FileReader vs BufferedReader vs Scanner | Java

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FileReader vs BufferedReader vs Scanner including key differences and comparisons.  Understand bye streams, character streams, and buffered streams in Java

Update: If you're looking for a real world use case on the following material, check out how to read a CSV file in Java.

FileReader, BufferedReader, and Scanner are all classes for handling I/O in Java.

To understand what makes them different, its important to look at the difference between byte streams, character streams, and buffered streams.

Byte streams

A byte stream reads bytes of data from an input such as a text or audio file. Byte streams descend from InputStream or OutputStream.

Character streams

Byte streams are generally too low level to use in isolation. Character streams are wrappers for byte streams.

Character streams use byte streams to handle I/O with the added benefit of character encoding.

Character streams descend from Reader or Writer. FileReader and FileWriter are examples of character streams.

Buffered streams

Byte streams and character streams are unbuffered I/O. This means they rely on the underlying OS to read/write a byte at a time. This is inefficient because reading/writing a single byte from disk is a lot slower than using memory.

Buffered streams read/write x number of bytes at a time to a memory area called a buffer. Only when the buffer is empty do buffered streams utilize the native input API.

BufferedReader and BufferedWriter are examples of buffered character streams. BufferedInputStream and BufferedOutputStream are examples of buffered byte streams.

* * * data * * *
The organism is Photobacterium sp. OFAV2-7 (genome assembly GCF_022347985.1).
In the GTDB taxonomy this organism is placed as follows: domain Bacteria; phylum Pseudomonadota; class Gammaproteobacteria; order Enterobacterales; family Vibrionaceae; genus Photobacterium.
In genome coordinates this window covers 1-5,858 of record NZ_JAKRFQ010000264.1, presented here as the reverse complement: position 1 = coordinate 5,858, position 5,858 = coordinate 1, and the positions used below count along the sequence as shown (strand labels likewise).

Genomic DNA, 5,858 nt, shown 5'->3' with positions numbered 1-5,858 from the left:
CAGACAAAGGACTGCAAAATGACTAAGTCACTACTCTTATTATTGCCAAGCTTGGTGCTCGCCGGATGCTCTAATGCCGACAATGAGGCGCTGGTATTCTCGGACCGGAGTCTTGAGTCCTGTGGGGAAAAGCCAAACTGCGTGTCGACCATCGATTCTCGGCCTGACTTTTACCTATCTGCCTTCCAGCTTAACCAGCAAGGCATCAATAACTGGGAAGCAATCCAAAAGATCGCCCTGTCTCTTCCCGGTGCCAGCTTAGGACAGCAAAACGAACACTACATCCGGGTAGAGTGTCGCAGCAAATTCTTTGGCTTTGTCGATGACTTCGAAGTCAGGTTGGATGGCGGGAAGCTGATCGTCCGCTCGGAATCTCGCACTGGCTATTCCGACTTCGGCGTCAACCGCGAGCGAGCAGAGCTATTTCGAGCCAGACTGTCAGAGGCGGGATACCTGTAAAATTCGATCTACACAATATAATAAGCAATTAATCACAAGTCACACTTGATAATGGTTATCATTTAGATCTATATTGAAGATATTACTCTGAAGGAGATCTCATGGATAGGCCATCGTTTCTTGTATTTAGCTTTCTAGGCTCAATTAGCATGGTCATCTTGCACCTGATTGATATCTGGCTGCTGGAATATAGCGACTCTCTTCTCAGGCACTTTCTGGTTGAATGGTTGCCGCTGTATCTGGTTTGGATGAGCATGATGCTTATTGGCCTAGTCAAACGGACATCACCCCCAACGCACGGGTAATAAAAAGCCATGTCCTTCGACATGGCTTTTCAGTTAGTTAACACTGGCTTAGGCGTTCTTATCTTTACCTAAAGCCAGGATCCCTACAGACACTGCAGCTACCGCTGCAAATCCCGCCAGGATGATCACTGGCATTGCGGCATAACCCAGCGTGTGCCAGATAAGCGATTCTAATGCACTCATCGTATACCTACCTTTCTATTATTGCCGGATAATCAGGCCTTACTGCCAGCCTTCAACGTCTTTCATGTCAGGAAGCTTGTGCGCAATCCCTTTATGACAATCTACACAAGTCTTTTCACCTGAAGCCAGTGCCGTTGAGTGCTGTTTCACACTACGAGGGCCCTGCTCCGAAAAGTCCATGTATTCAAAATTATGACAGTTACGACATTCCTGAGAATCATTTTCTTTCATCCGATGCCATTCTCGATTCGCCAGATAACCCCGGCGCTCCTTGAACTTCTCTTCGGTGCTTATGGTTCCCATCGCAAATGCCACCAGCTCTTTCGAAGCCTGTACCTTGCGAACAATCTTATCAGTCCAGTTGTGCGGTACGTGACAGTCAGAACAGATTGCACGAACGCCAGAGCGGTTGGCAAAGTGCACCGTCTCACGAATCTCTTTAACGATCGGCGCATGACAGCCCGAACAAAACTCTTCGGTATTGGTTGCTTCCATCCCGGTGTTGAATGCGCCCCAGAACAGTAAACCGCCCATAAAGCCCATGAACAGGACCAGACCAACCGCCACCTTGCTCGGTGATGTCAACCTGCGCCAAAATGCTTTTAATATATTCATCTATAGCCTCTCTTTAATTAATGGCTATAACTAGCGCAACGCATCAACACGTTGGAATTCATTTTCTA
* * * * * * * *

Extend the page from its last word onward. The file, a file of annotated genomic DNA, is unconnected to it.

FileReader vs BufferedReader

FileReader is an unbuffered character stream. This means it translates bytes from their internal character set to the local character set one byte at a time.

BufferedReader is a buffered stream. A FileReader can be wrapped in a BufferedReader for more efficient reading of a file.

BufferedReader reader = new BufferedReader(new FileReader("data.txt"));

It's generally a good idea to wrap a FileReader in a BufferedReader for improved performance.

Unlike a FileReader, a BufferedReader can read a line at a time via readLine().

BufferedReader vs InputStreamReader

An InputStreamReader reads bytes from a byte stream and converts those bytes into characters. InputStreamReader allows you to create character streams that specify encodings like UTF-8, etc.

A FileReader is a type of InputStreamReader. We already saw how a BufferedReader can be used as a wrapper for an InputStreamReader for more efficient streaming.

BufferedReader vs FileInputStream

FileInputStream extends a regular InputStream. Remember that an InputStream is a byte stream. A BufferedReader takes an InputStreamReader which is a character stream.

BufferedReader vs Scanner

A Scanner performs parsing of input data using regular expressions. A BufferedReader reads a sequence of characters.

A BufferedReader is synchronous while a Scanner is not.

A BufferedReader has a larger buffer memory (1KB char buffer vs 8KB byte buffer)

A BufferedReader can be used as input to a Scanner...

 Scanner s = new Scanner(new BufferedReader(new FileReader("data.txt")));


Remember that these classes can work together to more efficiently handle I/O in Java. A BufferedReader is often used to wrap a InputStreamReader which takes an InputStream as input.

In other words, buffered streams can be used to wrap character streams which wrap byte streams to handle i/o.

Be sure to check out How to read a CSV in Java for real world use cases and examples.

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